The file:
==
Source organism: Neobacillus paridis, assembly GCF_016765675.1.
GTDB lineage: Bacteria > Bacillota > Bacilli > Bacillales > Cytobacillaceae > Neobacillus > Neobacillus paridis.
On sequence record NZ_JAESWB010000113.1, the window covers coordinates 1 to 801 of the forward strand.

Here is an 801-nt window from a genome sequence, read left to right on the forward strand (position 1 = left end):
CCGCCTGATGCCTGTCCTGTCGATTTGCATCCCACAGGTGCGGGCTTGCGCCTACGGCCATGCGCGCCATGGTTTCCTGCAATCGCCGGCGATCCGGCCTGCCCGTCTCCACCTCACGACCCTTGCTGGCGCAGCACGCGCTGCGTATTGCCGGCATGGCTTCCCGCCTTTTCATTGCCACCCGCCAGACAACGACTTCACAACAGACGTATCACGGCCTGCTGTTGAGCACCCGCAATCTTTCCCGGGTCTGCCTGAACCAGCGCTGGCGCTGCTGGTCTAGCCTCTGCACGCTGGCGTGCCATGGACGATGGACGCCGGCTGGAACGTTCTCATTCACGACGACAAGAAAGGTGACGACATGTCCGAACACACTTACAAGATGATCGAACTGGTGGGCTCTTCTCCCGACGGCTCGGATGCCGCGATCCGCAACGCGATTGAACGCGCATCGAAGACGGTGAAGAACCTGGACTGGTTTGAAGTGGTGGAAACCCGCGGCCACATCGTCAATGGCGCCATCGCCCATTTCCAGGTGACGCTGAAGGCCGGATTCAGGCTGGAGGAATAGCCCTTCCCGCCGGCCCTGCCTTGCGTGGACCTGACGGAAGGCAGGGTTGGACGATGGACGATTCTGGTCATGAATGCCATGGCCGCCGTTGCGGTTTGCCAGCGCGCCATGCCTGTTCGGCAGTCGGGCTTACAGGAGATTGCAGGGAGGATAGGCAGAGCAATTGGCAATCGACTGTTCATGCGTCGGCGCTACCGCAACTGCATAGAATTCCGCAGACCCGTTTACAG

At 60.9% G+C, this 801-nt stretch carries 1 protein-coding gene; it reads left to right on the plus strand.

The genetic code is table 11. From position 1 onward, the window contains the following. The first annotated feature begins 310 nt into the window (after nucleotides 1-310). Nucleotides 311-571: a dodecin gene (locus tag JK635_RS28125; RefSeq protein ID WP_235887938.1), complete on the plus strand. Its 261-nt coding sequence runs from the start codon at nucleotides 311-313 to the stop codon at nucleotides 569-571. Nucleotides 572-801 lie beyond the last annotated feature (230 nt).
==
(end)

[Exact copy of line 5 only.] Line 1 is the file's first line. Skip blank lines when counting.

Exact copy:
CCGCCTGATGCCTGTCCTGTCGATTTGCATCCCACAGGTGCGGGCTTGCGCCTACGGCCATGCGCGCCATGGTTTCCTGCAATCGCCGGCGATCCGGCCTGCCCGTCTCCACCTCACGACCCTTGCTGGCGCAGCACGCGCTGCGTATTGCCGGCATGGCTTCCCGCCTTTTCATTGCCACCCGCCAGACAACGACTTCACAACAGACGTATCACGGCCTGCTGTTGAGCACCCGCAATCTTTCCCGGGTCTGCCTGAACCAGCGCTGGCGCTGCTGGTCTAGCCTCTGCACGCTGGCGTGCCATGGACGATGGACGCCGGCTGGAACGTTCTCATTCACGACGACAAGAAAGGTGACGACATGTCCGAACACACTTACAAGATGATCGAACTGGTGGGCTCTTCTCCCGACGGCTCGGATGCCGCGATCCGCAACGCGATTGAACGCGCATCGAAGACGGTGAAGAACCTGGACTGGTTTGAAGTGGTGGAAACCCGCGGCCACATCGTCAATGGCGCCATCGCCCATTTCCAGGTGACGCTGAAGGCCGGATTCAGGCTGGAGGAATAGCCCTTCCCGCCGGCCCTGCCTTGCGTGGACCTGACGGAAGGCAGGGTTGGACGATGGACGATTCTGGTCATGAATGCCATGGCCGCCGTTGCGGTTTGCCAGCGCGCCATGCCTGTTCGGCAGTCGGGCTTACAGGAGATTGCAGGGAGGATAGGCAGAGCAATTGGCAATCGACTGTTCATGCGTCGGCGCTACCGCAACTGCATAGAATTCCGCAGACCCGTTTACAG